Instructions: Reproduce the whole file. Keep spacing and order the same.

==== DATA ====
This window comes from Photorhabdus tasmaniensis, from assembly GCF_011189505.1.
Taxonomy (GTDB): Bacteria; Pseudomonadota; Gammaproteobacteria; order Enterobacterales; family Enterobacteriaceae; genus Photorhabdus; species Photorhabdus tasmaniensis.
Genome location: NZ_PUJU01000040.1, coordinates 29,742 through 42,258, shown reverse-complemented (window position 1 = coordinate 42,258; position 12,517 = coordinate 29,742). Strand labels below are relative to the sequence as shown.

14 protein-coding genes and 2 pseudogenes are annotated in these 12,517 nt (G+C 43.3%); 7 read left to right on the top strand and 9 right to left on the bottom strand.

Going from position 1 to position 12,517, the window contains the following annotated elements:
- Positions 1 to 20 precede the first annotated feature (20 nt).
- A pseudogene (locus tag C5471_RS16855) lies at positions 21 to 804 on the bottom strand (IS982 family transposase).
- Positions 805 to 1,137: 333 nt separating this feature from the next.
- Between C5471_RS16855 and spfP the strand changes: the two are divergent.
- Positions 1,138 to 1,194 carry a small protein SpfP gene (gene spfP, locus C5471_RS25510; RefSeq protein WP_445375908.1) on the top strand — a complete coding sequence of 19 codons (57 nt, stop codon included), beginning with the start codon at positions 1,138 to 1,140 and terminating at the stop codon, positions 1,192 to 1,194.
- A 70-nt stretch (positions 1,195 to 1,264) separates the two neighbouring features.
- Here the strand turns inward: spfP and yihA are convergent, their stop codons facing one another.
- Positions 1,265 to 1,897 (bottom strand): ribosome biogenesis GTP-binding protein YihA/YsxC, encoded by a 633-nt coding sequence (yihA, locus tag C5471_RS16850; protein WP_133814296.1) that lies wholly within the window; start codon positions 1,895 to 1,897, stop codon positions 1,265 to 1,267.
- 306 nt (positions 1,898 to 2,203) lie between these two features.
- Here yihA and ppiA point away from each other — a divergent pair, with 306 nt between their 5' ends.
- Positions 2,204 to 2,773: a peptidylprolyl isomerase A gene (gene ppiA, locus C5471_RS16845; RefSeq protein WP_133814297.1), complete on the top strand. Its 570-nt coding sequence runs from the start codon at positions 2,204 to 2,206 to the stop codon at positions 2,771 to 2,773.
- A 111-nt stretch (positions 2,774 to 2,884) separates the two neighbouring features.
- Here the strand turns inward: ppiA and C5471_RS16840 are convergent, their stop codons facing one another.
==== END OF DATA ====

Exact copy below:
This window comes from Photorhabdus tasmaniensis, from assembly GCF_011189505.1.
Taxonomy (GTDB): Bacteria; Pseudomonadota; Gammaproteobacteria; order Enterobacterales; family Enterobacteriaceae; genus Photorhabdus; species Photorhabdus tasmaniensis.
Genome location: NZ_PUJU01000040.1, coordinates 29,742 through 42,258, shown reverse-complemented (window position 1 = coordinate 42,258; position 12,517 = coordinate 29,742). Strand labels below are relative to the sequence as shown.

14 protein-coding genes and 2 pseudogenes are annotated in these 12,517 nt (G+C 43.3%); 7 read left to right on the top strand and 9 right to left on the bottom strand.

Going from position 1 to position 12,517, the window contains the following annotated elements:
- Positions 1 to 20 precede the first annotated feature (20 nt).
- A pseudogene (locus tag C5471_RS16855) lies at positions 21 to 804 on the bottom strand (IS982 family transposase).
- Positions 805 to 1,137: 333 nt separating this feature from the next.
- Between C5471_RS16855 and spfP the strand changes: the two are divergent.
- Positions 1,138 to 1,194 carry a small protein SpfP gene (gene spfP, locus C5471_RS25510; RefSeq protein WP_445375908.1) on the top strand — a complete coding sequence of 19 codons (57 nt, stop codon included), beginning with the start codon at positions 1,138 to 1,140 and terminating at the stop codon, positions 1,192 to 1,194.
- A 70-nt stretch (positions 1,195 to 1,264) separates the two neighbouring features.
- Here the strand turns inward: spfP and yihA are convergent, their stop codons facing one another.
- Positions 1,265 to 1,897 (bottom strand): ribosome biogenesis GTP-binding protein YihA/YsxC, encoded by a 633-nt coding sequence (yihA, locus tag C5471_RS16850; protein WP_133814296.1) that lies wholly within the window; start codon positions 1,895 to 1,897, stop codon positions 1,265 to 1,267.
- 306 nt (positions 1,898 to 2,203) lie between these two features.
- Here yihA and ppiA point away from each other — a divergent pair, with 306 nt between their 5' ends.
- Positions 2,204 to 2,773: a peptidylprolyl isomerase A gene (gene ppiA, locus C5471_RS16845; RefSeq protein WP_133814297.1), complete on the top strand. Its 570-nt coding sequence runs from the start codon at positions 2,204 to 2,206 to the stop codon at positions 2,771 to 2,773.
- A 111-nt stretch (positions 2,774 to 2,884) separates the two neighbouring features.
- Here the strand turns inward: ppiA and C5471_RS16840 are convergent, their stop codons facing one another.